t h e r e i s m o r e m u s i c a l t u e s d a y s
This past sunday evening, I took the subway (yes, there is a subway in LA) from Union station downtown all the way into Hollywood at Hollywood and Highland. I walked up the hill, gave the friendly folks at the Hollywood Bowl my ticket, located my seats in section N-1, and sat down with a gang of architect-camper friends. They gave me fried chicken, hummus, cheese and wine. I had also brought some wine, as is customary at the Bowl.
As I walked in, Neko Case was playing some country-pop-rockish stuff. She did that pretty well, and even had a guy with a pedal steel guitar who played some great sliding, slippery licks. That was a good start.
Then when she was done, an announcer came up to say goodbye to her and introduce the next act. Instead of a break, the whole center of the stage – including backdrop – rotated 180 degrees to reveal Ryan Adams and his band already tuned up and ready to rock. Which they proceeded to do. Now, if I ever listened to the radio, I might have heard songs from one or both of these groups. But I do not, and had not, so all the music was brand new to me, and quite satisfactory. This Adams fellow strung together elements of bare blues rock, country, a touch of Pink Floyd and the Grateful Dead (I was grateful that element was minimal) with some seriously good guitar playing, a bit of angriness, and a sense of humor. I was impressed.
But this was noting.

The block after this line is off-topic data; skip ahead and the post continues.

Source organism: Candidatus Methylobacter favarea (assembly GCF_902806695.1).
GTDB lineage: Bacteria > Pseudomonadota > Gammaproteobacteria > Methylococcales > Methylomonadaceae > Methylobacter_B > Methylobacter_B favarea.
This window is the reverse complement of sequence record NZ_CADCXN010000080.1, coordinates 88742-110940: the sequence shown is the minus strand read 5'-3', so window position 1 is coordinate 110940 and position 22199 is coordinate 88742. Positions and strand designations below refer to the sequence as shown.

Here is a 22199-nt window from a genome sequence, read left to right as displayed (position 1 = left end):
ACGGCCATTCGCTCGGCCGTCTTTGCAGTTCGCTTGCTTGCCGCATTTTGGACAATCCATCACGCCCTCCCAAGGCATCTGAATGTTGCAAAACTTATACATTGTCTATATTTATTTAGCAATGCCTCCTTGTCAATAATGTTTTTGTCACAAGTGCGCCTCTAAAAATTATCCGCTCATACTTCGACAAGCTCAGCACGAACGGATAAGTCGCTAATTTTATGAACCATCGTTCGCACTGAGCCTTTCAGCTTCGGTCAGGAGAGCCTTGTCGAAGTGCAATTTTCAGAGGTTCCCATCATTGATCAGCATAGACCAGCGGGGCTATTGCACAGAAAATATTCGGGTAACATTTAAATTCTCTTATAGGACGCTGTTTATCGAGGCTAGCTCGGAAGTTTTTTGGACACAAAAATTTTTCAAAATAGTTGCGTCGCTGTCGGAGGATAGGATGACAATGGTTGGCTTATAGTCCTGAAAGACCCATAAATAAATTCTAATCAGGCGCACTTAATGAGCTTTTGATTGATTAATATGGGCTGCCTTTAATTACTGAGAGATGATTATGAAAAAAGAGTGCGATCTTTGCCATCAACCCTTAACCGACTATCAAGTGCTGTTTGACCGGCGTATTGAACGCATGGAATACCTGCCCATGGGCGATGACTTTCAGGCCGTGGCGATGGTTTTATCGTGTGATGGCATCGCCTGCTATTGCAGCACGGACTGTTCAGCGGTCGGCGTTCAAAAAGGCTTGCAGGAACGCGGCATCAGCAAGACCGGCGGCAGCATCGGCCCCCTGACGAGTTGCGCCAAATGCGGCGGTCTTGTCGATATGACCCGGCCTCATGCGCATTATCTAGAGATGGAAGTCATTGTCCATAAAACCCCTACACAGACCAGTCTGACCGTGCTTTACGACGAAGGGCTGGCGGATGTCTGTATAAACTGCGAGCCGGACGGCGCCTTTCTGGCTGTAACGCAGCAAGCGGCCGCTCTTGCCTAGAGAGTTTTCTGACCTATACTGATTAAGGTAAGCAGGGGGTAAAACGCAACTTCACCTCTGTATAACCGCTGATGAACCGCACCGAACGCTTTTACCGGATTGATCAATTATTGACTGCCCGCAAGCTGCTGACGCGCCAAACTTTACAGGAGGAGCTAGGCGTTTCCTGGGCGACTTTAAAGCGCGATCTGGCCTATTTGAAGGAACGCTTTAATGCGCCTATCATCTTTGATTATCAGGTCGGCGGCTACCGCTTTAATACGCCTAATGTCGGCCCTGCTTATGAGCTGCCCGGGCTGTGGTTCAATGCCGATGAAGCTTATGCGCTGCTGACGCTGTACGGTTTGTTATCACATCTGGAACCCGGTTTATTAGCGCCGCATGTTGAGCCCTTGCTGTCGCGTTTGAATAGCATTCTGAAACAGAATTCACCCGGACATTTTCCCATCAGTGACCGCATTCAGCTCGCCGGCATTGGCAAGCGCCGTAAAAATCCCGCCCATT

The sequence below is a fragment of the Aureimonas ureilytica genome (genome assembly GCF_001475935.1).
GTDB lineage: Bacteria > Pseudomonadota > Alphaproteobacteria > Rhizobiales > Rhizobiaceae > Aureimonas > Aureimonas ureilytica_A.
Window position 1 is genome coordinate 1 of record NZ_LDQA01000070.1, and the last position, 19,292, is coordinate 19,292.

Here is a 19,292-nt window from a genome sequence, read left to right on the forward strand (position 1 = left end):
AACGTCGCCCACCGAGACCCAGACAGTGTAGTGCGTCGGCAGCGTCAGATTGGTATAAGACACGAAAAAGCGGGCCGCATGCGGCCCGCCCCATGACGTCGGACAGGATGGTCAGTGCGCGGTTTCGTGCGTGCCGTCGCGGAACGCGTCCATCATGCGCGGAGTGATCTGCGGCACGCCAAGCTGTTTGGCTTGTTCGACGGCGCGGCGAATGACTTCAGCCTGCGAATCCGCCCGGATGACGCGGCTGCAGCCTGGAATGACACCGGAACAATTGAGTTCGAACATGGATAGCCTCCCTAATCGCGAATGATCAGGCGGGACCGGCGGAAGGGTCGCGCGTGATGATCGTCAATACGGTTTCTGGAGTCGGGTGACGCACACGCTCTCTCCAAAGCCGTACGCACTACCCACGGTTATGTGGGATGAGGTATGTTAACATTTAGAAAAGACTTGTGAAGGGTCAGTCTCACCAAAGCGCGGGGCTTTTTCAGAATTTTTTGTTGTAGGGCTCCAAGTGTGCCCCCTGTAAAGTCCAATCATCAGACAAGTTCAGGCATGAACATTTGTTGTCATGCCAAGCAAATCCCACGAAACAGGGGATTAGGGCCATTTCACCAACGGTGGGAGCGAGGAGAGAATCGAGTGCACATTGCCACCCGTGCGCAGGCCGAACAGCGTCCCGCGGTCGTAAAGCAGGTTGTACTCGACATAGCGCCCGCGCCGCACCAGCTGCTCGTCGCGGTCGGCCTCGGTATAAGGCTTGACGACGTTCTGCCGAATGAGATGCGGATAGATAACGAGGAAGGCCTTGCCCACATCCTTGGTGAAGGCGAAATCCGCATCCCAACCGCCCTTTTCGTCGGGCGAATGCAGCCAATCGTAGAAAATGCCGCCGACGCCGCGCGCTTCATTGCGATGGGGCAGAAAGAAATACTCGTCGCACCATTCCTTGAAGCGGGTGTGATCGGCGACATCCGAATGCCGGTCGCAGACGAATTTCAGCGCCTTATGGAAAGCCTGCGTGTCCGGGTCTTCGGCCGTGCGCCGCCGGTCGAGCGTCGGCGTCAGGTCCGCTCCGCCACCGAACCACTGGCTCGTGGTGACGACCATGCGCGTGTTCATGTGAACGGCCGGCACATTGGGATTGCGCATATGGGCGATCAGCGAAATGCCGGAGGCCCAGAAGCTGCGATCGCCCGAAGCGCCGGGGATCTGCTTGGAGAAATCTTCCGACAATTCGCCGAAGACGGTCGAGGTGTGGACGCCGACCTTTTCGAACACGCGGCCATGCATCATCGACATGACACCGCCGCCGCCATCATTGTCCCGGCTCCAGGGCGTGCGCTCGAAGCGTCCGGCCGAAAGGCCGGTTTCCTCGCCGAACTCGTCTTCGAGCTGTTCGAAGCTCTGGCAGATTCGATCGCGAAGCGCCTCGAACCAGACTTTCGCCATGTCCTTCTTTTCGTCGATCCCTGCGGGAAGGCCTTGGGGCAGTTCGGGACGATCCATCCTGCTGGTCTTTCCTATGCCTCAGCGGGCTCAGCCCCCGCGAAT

Next stage rotation, and a giant Texas flag was revealed. Now, these days I would normally cringe when faced with a 20 foot tall flag from the home state of our current president – but this particular Texan flag represented all that is good from that oversized state. Standing in front of it was the elder stateman of what I like to think of as the-good-country-music (well, Johnny Cash is gone you know). Willie Nelson. Arrayed about him was a fantastic band made up of family and friends, and they whipped those opening young rock-stars arses.
On his beat up, nylon (?) string acoustic guitar – run through the gritty distortion of some some bad-ass amps – he might as well have been B. B. King. And that golden voice of his has aged to perfection. Singing mainly songs I have never heard (he sped through his standard hits as if they were only there to appease the audience), he filled up that gigantic amphitheatre with some kick-ass and heartfelt sound.
His daughter pounded out some honky-tonk piano, son on the headless guitar pulled off a Stevie Ray Vaughan kind of thing – blazing away in counter-point to his dad’s heartfelt blues riffing. It was a real family affair, and a beautiful night out under the stars. So – go back over that old Willie Nelson stuff if you get a chance. Try to get beyond the radio hits, maybe even dig up a live album. That man is one of the old masters, and I am glad I got to see him do his thing in person.
Next month, Bob Dylan is in LA. I gotta get myself to that one, given that he is my hero and all, and is playing on my birthday.
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